repetitions of a marketing message. Examples
of good topics are hands-on stories about your data center or lab experiences, technical evaluations, tutorials, use case stories, or other insights into the feature you've gained
while working with it. Our criteria include technical
correctness, value to the community, creativity, and "interestingness" — is this something you would link
to from your blog.

A short post in many cases can be more interesting than a longer
post, and they do say a picture is worth a thousand words, so we hope
that everybody will have time to contribute, even if you're heads down
in your data center that week.

Virtual Lab Time. Since we know that not everyone has had a chance to check out all the new features of vSphere, we are also offering free lab access to bloggers who are participating in the contest. Contact Mike Adams (madams@vmware.com) to schedule some time to remotely connect to our virtual lab.

Schedule. Here is the planned schedule for the rest of the year. (We reserve the right to switch things around if necessary, and we're open to other topics after that, so let us know if you have other ideas.)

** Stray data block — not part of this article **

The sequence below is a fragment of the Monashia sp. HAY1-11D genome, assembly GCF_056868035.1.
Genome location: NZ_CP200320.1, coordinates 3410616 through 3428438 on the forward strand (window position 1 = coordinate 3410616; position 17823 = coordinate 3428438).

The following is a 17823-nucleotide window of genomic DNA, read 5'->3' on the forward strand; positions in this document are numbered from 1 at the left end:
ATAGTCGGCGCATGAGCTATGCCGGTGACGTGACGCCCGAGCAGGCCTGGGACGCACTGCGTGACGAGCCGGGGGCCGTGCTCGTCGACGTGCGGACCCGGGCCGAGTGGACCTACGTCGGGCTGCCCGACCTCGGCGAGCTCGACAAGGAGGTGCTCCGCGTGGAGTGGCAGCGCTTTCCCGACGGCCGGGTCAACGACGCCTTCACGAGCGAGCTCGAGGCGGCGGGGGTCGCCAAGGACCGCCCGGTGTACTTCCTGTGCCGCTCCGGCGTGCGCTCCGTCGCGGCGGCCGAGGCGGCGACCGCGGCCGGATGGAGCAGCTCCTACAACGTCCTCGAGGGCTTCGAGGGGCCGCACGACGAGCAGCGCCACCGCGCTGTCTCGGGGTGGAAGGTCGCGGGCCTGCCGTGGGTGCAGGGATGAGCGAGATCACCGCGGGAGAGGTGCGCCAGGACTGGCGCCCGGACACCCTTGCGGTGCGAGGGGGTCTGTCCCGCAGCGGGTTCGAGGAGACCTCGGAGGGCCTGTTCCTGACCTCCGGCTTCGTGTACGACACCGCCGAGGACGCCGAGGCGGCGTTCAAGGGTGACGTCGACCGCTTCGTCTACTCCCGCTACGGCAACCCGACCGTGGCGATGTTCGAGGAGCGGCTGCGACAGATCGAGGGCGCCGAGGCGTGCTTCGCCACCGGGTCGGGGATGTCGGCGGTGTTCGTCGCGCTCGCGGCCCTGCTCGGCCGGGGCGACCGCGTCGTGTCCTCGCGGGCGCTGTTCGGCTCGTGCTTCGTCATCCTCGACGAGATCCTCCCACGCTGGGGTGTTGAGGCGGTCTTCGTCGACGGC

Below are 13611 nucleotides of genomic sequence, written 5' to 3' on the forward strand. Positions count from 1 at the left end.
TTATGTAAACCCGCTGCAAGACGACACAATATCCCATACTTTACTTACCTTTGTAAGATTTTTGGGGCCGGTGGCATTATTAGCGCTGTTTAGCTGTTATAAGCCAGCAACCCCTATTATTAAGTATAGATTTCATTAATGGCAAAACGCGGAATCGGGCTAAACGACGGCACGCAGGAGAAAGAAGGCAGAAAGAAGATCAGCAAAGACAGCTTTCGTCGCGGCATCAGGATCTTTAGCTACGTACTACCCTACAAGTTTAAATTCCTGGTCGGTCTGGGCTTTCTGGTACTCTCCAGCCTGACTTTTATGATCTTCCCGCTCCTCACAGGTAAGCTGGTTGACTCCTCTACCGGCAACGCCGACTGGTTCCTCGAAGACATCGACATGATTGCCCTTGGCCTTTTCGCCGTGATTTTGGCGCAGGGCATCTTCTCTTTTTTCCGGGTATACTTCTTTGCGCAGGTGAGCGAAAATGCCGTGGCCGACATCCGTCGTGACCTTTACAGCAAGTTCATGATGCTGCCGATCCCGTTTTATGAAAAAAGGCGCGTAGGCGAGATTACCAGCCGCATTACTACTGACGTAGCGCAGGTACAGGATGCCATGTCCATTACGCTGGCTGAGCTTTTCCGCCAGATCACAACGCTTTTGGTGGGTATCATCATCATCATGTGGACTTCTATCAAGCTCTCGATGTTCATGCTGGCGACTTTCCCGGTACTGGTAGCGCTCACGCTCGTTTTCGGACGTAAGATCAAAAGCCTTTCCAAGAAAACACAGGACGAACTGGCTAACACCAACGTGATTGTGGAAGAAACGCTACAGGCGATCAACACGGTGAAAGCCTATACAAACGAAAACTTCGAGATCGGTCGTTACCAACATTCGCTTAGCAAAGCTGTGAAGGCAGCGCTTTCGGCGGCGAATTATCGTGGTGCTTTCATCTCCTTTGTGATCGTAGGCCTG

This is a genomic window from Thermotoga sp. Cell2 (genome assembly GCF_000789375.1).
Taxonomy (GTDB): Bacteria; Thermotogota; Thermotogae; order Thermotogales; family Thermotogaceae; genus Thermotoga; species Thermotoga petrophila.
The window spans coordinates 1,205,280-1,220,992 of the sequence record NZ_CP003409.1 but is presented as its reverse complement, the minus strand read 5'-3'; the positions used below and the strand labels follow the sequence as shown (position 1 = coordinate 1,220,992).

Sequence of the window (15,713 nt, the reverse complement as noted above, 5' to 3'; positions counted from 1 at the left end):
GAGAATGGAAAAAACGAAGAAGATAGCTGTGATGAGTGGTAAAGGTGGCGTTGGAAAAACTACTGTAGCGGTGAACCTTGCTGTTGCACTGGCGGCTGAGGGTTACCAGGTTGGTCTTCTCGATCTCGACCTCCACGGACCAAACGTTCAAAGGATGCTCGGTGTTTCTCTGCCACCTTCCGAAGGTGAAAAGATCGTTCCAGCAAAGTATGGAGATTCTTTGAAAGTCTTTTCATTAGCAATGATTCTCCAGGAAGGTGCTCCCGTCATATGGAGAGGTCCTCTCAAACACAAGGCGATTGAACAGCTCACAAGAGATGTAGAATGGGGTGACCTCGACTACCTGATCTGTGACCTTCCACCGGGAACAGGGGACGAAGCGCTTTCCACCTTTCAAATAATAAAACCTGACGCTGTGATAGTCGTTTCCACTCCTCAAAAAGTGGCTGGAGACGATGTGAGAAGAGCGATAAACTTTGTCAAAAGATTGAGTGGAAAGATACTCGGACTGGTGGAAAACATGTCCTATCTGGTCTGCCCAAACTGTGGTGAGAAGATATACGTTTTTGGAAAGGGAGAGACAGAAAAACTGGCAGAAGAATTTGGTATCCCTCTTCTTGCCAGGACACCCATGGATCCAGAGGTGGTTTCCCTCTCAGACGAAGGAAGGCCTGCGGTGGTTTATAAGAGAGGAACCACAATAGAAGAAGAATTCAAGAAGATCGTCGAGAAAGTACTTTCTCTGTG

• Fault Tolerance (9/14-9/25)
  • vNetwork Distributed Switch (9/28-10/09)
  • Data Recovery (10/12-10/23)
  • Thin Provisioning (10/26-11/06)
  • vShield Zones (11/09-11/20)
  • ESXi (11/30-12/11)
  • Tier 1 Apps (12/14-12/28)


  1. During the two week period, post a blog entry about the feature we're focusing on according to the criteria outlined above.
  2. You may add a disclaimer that you are blogging for the contest.
  3. You may link to or republish older, already-published blog entries for the contest, but some additional new content must be added.
  4. You may blog multiple times in the two-week period, and each entry will be considered for the contest. If you create a multi-part entry, consider having one overview post that links to all the other pieces.